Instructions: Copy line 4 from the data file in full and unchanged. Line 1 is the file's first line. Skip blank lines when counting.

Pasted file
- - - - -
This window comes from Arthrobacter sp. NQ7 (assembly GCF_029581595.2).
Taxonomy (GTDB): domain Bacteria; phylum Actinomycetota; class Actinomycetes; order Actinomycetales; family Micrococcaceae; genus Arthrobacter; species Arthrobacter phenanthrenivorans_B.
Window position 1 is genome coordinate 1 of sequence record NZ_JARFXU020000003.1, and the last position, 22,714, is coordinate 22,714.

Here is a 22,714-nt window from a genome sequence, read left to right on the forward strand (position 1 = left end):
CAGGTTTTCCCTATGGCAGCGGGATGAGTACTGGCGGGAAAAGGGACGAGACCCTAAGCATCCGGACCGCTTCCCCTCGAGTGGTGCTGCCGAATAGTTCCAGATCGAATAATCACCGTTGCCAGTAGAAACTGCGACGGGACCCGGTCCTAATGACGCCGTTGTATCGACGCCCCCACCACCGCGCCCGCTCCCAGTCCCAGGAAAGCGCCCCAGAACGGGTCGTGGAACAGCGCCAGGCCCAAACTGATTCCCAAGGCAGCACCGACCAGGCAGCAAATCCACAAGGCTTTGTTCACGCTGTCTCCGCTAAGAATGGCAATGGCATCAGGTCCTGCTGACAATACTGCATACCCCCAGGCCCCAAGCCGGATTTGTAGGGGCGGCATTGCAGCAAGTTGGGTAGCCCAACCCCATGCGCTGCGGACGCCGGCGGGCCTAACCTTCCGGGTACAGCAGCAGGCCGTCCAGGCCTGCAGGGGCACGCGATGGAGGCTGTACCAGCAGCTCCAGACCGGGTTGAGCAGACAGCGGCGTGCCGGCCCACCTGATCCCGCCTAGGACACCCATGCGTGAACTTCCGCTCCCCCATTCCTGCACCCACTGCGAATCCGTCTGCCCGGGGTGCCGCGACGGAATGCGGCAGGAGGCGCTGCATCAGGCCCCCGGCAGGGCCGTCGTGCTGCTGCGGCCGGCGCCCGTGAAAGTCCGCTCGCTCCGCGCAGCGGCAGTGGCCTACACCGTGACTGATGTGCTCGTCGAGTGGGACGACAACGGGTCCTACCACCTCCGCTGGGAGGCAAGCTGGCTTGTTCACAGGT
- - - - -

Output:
Here is a 22,714-nt window from a genome sequence, read left to right on the forward strand (position 1 = left end):